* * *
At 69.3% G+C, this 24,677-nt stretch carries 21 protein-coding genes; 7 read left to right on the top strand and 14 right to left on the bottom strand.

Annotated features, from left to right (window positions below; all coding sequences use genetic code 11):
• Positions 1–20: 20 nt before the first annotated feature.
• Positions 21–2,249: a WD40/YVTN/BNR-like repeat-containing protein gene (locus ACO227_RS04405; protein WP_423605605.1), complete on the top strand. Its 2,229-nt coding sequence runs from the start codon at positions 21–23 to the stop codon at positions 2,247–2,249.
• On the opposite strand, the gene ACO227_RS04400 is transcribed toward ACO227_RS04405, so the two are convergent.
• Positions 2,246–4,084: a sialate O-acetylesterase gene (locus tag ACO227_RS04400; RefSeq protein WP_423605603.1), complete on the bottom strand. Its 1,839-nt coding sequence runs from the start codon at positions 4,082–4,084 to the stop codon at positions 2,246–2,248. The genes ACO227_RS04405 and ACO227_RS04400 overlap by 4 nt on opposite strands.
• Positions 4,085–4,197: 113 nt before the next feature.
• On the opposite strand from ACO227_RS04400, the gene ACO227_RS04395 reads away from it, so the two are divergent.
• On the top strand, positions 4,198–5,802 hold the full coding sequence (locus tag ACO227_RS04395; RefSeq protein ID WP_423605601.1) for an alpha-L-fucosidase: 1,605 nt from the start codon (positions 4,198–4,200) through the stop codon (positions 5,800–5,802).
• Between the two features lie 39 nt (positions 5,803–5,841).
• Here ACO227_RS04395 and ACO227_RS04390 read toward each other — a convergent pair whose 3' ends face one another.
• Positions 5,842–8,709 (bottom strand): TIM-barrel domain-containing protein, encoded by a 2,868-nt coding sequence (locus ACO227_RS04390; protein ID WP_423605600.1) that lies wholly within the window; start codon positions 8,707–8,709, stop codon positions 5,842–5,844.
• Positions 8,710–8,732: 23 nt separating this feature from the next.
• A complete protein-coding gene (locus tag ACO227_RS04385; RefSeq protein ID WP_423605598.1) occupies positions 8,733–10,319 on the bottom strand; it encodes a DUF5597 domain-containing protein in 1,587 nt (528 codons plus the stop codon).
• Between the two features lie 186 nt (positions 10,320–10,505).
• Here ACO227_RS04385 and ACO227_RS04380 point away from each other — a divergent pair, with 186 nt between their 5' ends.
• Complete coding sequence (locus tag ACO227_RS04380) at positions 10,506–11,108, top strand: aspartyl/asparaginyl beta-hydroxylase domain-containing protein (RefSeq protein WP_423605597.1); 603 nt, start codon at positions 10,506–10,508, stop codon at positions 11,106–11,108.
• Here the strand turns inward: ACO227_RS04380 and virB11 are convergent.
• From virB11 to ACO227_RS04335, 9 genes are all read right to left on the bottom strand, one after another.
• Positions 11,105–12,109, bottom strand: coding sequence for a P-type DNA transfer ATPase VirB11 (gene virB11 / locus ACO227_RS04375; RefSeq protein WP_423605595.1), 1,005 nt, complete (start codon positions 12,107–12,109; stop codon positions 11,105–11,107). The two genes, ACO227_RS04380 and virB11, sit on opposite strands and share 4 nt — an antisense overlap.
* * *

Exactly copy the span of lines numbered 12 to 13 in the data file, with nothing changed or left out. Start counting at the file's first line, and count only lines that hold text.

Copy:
• Positions 5,842–8,709 (bottom strand): TIM-barrel domain-containing protein, encoded by a 2,868-nt coding sequence (locus ACO227_RS04390; protein ID WP_423605600.1) that lies wholly within the window; start codon positions 8,707–8,709, stop codon positions 5,842–5,844.
• Positions 8,710–8,732: 23 nt separating this feature from the next.